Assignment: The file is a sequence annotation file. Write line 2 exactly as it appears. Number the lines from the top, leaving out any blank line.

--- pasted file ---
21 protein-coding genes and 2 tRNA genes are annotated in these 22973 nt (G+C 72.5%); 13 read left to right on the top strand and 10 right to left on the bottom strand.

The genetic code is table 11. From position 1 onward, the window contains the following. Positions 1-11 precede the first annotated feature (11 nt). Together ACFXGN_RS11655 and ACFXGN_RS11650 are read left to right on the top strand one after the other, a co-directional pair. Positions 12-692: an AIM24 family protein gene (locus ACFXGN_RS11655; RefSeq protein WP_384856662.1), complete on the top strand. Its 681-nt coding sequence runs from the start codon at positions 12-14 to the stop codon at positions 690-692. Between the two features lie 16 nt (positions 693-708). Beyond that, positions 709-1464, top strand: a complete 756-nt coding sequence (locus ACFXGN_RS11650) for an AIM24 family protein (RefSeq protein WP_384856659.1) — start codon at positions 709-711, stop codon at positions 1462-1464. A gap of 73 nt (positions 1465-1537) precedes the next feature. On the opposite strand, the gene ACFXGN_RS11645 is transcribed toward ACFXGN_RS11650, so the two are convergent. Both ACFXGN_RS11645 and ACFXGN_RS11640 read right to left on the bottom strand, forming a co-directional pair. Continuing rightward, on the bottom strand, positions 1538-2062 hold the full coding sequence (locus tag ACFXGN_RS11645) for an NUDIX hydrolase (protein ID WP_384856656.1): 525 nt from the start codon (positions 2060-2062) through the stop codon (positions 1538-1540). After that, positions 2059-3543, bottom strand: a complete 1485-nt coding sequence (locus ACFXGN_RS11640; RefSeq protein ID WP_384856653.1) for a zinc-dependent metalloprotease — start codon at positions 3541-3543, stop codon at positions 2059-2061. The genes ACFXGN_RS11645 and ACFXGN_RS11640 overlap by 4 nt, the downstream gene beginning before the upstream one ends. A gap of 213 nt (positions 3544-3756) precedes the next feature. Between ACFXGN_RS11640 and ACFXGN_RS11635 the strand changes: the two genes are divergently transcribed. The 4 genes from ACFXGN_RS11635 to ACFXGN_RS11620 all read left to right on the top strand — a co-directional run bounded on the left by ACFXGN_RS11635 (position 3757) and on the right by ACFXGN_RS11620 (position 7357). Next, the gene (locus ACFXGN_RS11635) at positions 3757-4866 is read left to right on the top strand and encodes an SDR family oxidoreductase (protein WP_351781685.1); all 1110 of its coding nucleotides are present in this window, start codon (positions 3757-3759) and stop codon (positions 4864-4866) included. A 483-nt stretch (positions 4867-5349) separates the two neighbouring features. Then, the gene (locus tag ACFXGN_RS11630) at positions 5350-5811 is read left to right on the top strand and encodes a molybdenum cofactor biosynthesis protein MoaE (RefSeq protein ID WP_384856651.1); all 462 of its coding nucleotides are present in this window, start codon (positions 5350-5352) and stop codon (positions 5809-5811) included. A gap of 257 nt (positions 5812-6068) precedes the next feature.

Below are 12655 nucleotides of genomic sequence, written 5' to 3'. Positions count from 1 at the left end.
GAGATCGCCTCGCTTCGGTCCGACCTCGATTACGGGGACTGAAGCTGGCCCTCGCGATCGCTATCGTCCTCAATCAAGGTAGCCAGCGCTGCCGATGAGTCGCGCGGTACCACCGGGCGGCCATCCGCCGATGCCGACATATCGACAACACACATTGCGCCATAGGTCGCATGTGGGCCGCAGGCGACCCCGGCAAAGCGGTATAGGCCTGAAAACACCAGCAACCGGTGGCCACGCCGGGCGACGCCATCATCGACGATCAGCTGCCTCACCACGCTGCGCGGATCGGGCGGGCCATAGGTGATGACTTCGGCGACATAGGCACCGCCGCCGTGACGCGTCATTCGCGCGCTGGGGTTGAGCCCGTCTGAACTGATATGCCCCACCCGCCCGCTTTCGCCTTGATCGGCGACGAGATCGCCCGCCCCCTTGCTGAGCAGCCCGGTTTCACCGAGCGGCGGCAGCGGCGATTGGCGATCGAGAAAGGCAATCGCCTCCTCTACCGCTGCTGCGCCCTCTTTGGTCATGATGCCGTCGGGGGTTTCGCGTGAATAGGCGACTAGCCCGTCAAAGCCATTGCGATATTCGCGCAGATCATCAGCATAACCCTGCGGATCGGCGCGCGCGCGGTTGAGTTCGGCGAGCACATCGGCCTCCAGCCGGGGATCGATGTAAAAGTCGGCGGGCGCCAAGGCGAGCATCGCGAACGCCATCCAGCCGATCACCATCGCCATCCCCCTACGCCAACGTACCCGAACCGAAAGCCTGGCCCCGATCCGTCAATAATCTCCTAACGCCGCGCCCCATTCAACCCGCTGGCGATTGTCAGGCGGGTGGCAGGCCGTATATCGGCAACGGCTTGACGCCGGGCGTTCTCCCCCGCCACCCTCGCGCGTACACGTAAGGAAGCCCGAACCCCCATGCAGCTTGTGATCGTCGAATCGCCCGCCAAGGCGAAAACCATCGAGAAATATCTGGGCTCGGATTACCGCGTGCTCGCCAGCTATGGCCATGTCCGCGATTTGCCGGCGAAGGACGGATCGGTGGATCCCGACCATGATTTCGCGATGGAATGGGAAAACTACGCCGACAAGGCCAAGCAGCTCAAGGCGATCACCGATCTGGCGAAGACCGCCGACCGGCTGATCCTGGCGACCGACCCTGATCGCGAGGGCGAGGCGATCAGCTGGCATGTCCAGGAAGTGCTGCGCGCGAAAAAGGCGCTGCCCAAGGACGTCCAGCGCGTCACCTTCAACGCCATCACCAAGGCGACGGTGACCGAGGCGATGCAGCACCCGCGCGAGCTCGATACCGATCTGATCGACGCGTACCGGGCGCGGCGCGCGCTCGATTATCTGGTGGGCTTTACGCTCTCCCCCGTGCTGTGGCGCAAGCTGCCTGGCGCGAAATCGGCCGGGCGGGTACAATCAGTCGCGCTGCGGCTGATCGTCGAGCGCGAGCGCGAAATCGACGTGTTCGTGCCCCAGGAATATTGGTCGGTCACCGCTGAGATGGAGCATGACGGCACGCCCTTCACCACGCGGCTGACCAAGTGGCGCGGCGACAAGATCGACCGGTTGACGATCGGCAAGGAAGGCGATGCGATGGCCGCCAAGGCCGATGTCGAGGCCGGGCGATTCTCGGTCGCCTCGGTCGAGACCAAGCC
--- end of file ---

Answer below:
The genetic code is table 11. From position 1 onward, the window contains the following. Positions 1-11 precede the first annotated feature (11 nt). Together ACFXGN_RS11655 and ACFXGN_RS11650 are read left to right on the top strand one after the other, a co-directional pair. Positions 12-692: an AIM24 family protein gene (locus ACFXGN_RS11655; RefSeq protein WP_384856662.1), complete on the top strand. Its 681-nt coding sequence runs from the start codon at positions 12-14 to the stop codon at positions 690-692. Between the two features lie 16 nt (positions 693-708). Beyond that, positions 709-1464, top strand: a complete 756-nt coding sequence (locus ACFXGN_RS11650) for an AIM24 family protein (RefSeq protein WP_384856659.1) — start codon at positions 709-711, stop codon at positions 1462-1464. A gap of 73 nt (positions 1465-1537) precedes the next feature. On the opposite strand, the gene ACFXGN_RS11645 is transcribed toward ACFXGN_RS11650, so the two are convergent. Both ACFXGN_RS11645 and ACFXGN_RS11640 read right to left on the bottom strand, forming a co-directional pair. Continuing rightward, on the bottom strand, positions 1538-2062 hold the full coding sequence (locus tag ACFXGN_RS11645) for an NUDIX hydrolase (protein ID WP_384856656.1): 525 nt from the start codon (positions 2060-2062) through the stop codon (positions 1538-1540). After that, positions 2059-3543, bottom strand: a complete 1485-nt coding sequence (locus ACFXGN_RS11640; RefSeq protein ID WP_384856653.1) for a zinc-dependent metalloprotease — start codon at positions 3541-3543, stop codon at positions 2059-2061. The genes ACFXGN_RS11645 and ACFXGN_RS11640 overlap by 4 nt, the downstream gene beginning before the upstream one ends. A gap of 213 nt (positions 3544-3756) precedes the next feature. Between ACFXGN_RS11640 and ACFXGN_RS11635 the strand changes: the two genes are divergently transcribed. The 4 genes from ACFXGN_RS11635 to ACFXGN_RS11620 all read left to right on the top strand — a co-directional run bounded on the left by ACFXGN_RS11635 (position 3757) and on the right by ACFXGN_RS11620 (position 7357). Next, the gene (locus ACFXGN_RS11635) at positions 3757-4866 is read left to right on the top strand and encodes an SDR family oxidoreductase (protein WP_351781685.1); all 1110 of its coding nucleotides are present in this window, start codon (positions 3757-3759) and stop codon (positions 4864-4866) included. A 483-nt stretch (positions 4867-5349) separates the two neighbouring features. Then, the gene (locus tag ACFXGN_RS11630) at positions 5350-5811 is read left to right on the top strand and encodes a molybdenum cofactor biosynthesis protein MoaE (RefSeq protein ID WP_384856651.1); all 462 of its coding nucleotides are present in this window, start codon (positions 5350-5352) and stop codon (positions 5809-5811) included. A gap of 257 nt (positions 5812-6068) precedes the next feature.